TI will have to say there was one recipe that is all about roasting your own veg, making a sauce from scratch, etc… that then calls for a shop bought pre-cooked chicken. And that made me pause a moment. Why? I would much rather buy a local truly free range ethical chook (that’s chicken in Australian by the way) and cook it along with the veg… But hey, it’s not as if I HAVE to buy a pre-cooked chook. I could roast it myself and still rock it at that recipe!

That is what I am trying to say – the book allows to you to be flexible while still showing you how to cook and keep food 100% Real. Yes, follow the recipes to the letter to ensure you get as close to the same results as Mr Talbot as possible. But the recipes also seem to say – cook to suit yourself, as long as you keep it 100% Real. So, to me, this is a very user friendly cook book for home cooks of any level.

Oh, and I will add that Mr Talbot also tries to accommodate for the more main stream food intolerances and allergies and a lot of the recipes listed are gluten free, dairy free, vegetarian or vegan… sometimes a combination of these. So, although it’s not a book written to cater for any specific dietary requirement, they are still considered and easily recognised by the clear symbols at the top of each recipe. The introduction to 100% Real also explains all this – which is why people should really read ALL of a cook book and not just the recipes. Just saying. 😉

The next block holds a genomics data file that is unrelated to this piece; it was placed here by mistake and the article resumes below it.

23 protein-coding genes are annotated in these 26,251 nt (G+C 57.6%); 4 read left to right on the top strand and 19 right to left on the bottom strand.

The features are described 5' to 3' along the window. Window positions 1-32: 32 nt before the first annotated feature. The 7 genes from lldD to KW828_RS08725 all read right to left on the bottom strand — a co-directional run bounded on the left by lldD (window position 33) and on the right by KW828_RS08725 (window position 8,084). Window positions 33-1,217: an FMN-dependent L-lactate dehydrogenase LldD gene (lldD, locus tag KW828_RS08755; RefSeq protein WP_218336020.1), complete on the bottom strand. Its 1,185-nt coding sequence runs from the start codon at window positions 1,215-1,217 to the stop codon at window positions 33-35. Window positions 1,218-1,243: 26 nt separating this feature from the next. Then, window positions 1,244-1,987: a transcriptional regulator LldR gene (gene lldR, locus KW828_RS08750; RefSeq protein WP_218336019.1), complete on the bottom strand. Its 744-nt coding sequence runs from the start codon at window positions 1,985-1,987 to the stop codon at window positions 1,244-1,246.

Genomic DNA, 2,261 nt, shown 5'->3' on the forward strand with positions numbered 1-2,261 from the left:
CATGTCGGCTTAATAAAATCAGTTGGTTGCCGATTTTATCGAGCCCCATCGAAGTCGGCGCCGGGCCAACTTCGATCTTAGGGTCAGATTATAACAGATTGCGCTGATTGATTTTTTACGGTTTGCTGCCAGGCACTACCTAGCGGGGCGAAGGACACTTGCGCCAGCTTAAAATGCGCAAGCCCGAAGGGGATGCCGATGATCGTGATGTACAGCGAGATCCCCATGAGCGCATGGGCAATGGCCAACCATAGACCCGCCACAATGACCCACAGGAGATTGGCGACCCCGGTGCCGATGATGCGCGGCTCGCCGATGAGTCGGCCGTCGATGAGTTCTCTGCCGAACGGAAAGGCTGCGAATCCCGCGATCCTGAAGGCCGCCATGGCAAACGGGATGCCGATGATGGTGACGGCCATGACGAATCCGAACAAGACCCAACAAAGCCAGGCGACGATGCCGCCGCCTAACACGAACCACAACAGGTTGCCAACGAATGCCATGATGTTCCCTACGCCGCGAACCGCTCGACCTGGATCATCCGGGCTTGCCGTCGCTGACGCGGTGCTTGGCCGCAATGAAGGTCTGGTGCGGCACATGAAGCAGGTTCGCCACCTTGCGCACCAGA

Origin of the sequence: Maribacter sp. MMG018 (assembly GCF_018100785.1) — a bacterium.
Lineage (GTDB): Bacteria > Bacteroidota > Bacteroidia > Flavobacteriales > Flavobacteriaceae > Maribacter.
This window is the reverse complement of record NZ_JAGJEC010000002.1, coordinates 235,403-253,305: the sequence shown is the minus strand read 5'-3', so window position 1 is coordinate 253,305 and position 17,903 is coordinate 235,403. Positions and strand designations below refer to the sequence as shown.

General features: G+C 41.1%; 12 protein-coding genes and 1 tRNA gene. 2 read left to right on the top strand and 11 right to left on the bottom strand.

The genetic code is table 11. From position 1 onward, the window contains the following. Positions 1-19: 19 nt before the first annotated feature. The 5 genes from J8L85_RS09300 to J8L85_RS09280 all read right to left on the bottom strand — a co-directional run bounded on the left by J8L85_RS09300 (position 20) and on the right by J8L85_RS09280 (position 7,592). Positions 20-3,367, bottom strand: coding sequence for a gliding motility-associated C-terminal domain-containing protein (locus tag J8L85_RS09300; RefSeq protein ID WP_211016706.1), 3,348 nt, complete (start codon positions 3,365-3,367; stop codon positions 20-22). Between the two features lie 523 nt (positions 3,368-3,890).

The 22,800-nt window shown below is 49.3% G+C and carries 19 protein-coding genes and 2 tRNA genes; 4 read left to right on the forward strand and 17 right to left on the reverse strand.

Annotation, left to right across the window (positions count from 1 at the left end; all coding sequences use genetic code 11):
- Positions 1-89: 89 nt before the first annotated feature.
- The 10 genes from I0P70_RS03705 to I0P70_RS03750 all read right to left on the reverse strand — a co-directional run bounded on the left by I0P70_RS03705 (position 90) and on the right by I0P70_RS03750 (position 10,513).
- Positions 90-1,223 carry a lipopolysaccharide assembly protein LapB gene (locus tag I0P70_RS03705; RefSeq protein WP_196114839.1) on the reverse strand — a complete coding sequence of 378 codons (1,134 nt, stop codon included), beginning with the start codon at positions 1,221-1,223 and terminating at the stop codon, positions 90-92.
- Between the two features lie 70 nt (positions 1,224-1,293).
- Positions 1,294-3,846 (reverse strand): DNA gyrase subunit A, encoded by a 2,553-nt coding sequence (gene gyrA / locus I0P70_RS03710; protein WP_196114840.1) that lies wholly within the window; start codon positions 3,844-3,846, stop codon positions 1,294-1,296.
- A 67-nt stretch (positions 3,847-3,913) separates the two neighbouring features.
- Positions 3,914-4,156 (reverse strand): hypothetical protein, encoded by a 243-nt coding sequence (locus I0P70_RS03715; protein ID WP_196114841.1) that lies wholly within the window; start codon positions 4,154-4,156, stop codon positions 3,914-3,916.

As for the review from a layout point of view – it is clear, precise and easy to read and follow, and each recipe has a gorgeous photo of the finished items to entice you into making it. Although the recipes are all in imperial measurements, there are a few different conversion charts at the back of the book so we on the metric system have been thought of. 😉

Would I recommend this book to others?